Saturday, February 17, 2018

Stronger: A Dreary Film with an Uplifting Ending

Movie Review: Stronger (2017)
Version: Library borrow

Remember the 2016 film, Patriot's Day, the retelling of the 2013 Boston Marathon bombing? That was a well-told overview of the entire event and the amazing take down of the two terrorists behind the bombing. Stronger is the 2017 more personal story of Jeff Bauman, a Boston-area ne'er-do-well who lost both legs because stood by the finish line to cheer on a friend running in the marathon.

Both films are brutally honest retellings of this horrific event, but Stronger is a gritty, dreary, brooding tale of one man's pitiable journey through the hell of loss and rediscovering his self in trying to regain the use of his legs. Jake Gyllenhaal plays Jeff Bauman, the tragic Bostonian who has eyes for a young lady running in the Boston Marathon but who doesn't seem to be so interested in him. Tatiana Maslany plays Erin Hurley, who comes from a more well-to-do family and pushes away Bauman's affection until he loses his legs while showing up to watch her cross the finish line at the Marathon. And Miranda Richardson plays Bauman's troublesome single mother, Patty, who hangs on to her son for dear life, seeming to suck the life out of him as he struggles to recreate a life out of tragedy.

There isn't much uplifting to this film until the end, when Bauman finally rises above his circumstances to claim the woman he loves and the life he finally realizes he can salvage. He must dip into the lowest pit of despair before he can rebound and surge to the top. And so he does. But it's a long slog in the meantime. Based on a real story, we are at the mercy of one man's life history watching this drama unfold. However, we never lose hope as the title, Stronger, reminds us that from tragedy can come greatness.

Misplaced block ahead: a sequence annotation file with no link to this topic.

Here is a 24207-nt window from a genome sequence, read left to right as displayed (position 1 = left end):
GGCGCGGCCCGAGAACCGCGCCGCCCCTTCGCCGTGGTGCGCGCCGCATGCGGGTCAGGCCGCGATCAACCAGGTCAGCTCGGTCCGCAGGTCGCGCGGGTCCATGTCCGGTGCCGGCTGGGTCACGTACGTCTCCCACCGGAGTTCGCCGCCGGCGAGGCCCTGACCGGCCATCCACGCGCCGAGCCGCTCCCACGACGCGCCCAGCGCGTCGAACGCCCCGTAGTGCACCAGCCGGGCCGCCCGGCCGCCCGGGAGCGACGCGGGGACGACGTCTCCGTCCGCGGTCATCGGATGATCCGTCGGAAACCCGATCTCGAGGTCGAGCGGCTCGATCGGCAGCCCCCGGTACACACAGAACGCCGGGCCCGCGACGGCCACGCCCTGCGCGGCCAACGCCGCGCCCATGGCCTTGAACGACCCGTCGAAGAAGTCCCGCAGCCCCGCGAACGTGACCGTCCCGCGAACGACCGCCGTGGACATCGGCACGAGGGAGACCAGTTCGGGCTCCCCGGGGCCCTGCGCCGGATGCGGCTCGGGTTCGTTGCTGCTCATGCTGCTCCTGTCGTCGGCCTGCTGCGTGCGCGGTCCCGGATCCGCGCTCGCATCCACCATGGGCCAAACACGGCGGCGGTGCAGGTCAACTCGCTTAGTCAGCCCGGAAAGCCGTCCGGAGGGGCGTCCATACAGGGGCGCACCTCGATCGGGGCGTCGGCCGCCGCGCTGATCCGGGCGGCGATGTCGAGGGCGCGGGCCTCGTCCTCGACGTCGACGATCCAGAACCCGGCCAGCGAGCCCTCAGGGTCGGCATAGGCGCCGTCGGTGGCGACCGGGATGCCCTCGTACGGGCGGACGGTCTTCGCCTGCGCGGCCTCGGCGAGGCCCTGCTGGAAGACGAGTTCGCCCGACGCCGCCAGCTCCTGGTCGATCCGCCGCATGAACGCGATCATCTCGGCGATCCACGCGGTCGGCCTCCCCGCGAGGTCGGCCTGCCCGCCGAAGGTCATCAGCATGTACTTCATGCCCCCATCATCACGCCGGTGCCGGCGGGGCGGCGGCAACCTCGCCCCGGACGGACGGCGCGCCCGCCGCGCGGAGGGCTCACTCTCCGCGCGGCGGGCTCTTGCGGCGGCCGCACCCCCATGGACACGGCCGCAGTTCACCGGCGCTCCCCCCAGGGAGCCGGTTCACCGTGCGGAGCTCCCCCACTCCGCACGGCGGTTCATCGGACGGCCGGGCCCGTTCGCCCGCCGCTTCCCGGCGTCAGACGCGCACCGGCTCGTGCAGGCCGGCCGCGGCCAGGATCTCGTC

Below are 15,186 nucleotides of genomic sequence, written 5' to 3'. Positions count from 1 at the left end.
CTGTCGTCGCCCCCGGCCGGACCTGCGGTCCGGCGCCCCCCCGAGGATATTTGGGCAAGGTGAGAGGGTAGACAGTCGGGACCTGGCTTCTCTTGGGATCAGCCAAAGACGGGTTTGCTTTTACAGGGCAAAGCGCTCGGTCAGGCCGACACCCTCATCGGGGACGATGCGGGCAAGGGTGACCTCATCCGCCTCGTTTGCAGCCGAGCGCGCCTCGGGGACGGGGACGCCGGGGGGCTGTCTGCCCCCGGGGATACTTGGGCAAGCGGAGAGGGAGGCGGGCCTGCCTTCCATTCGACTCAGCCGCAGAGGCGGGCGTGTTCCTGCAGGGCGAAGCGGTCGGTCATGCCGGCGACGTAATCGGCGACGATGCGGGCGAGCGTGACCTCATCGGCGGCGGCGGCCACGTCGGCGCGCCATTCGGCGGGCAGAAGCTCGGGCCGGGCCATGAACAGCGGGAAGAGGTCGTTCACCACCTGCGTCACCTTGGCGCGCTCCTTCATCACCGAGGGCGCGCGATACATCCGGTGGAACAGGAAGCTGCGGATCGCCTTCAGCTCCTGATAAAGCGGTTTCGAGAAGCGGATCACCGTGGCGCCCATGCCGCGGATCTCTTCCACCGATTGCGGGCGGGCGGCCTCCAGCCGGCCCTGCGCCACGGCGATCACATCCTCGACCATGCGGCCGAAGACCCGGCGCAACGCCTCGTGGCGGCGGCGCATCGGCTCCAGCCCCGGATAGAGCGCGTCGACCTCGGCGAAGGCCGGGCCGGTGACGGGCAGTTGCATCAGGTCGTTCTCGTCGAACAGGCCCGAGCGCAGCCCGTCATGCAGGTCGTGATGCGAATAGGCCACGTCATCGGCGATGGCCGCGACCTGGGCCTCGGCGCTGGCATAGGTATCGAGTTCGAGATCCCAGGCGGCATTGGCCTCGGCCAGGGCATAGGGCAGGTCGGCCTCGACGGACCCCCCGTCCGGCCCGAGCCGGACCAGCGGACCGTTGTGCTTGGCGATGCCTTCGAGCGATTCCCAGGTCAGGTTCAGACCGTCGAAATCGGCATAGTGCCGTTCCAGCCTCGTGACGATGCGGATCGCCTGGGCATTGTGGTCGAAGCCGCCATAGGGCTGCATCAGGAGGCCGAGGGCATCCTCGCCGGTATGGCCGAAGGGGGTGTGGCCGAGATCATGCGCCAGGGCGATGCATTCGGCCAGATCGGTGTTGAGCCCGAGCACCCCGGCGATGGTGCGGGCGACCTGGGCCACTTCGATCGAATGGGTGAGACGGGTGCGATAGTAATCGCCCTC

For me, personally, the cinematography adds to the depressive quality of this film. Like most of the movies I see on topics about Boston, the dense graininess of the film gives a cheapness to the look and feel to the story. Too, the lower-class settings add a hopelessness. Since the story is biographical, this probably can't be helped, but when you add these together, they make for a dreary presentation, and perhaps that is partly by design. I noticed it also in Patriot's Day. This isn't a complaint as much as an observation and a warning to the potential viewer: This film may drag you down on a bad day.

The upshot is, the story is worth the telling and so, the film is worth seeing. Just watch it on a nice sunny, uplifting day. Then the uplifting end can shine through.

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